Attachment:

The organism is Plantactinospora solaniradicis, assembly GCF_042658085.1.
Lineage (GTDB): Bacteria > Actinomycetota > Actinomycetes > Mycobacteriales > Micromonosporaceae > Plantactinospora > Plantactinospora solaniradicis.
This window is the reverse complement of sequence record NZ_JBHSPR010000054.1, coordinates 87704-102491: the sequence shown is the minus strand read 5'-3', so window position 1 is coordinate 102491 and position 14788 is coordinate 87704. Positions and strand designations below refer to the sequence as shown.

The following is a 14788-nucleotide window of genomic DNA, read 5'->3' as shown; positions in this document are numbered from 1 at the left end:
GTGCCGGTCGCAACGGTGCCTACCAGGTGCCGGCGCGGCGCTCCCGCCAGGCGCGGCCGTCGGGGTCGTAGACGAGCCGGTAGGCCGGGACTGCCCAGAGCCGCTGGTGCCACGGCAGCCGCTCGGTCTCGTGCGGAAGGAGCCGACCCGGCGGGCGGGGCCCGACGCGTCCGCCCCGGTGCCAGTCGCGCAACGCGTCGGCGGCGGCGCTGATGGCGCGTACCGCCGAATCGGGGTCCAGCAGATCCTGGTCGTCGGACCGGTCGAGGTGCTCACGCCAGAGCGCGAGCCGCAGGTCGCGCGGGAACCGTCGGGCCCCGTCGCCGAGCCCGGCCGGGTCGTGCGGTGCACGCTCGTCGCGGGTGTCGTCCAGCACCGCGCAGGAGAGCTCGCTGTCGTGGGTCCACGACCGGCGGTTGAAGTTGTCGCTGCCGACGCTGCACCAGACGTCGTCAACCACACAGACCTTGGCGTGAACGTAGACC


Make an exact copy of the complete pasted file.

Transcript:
The organism is Plantactinospora solaniradicis, assembly GCF_042658085.1.
Lineage (GTDB): Bacteria > Actinomycetota > Actinomycetes > Mycobacteriales > Micromonosporaceae > Plantactinospora > Plantactinospora solaniradicis.
This window is the reverse complement of sequence record NZ_JBHSPR010000054.1, coordinates 87704-102491: the sequence shown is the minus strand read 5'-3', so window position 1 is coordinate 102491 and position 14788 is coordinate 87704. Positions and strand designations below refer to the sequence as shown.

The following is a 14788-nucleotide window of genomic DNA, read 5'->3' as shown; positions in this document are numbered from 1 at the left end:
GTGCCGGTCGCAACGGTGCCTACCAGGTGCCGGCGCGGCGCTCCCGCCAGGCGCGGCCGTCGGGGTCGTAGACGAGCCGGTAGGCCGGGACTGCCCAGAGCCGCTGGTGCCACGGCAGCCGCTCGGTCTCGTGCGGAAGGAGCCGACCCGGCGGGCGGGGCCCGACGCGTCCGCCCCGGTGCCAGTCGCGCAACGCGTCGGCGGCGGCGCTGATGGCGCGTACCGCCGAATCGGGGTCCAGCAGATCCTGGTCGTCGGACCGGTCGAGGTGCTCACGCCAGAGCGCGAGCCGCAGGTCGCGCGGGAACCGTCGGGCCCCGTCGCCGAGCCCGGCCGGGTCGTGCGGTGCACGCTCGTCGCGGGTGTCGTCCAGCACCGCGCAGGAGAGCTCGCTGTCGTGGGTCCACGACCGGCGGTTGAAGTTGTCGCTGCCGACGCTGCACCAGACGTCGTCAACCACACAGACCTTGGCGTGAACGTAGACC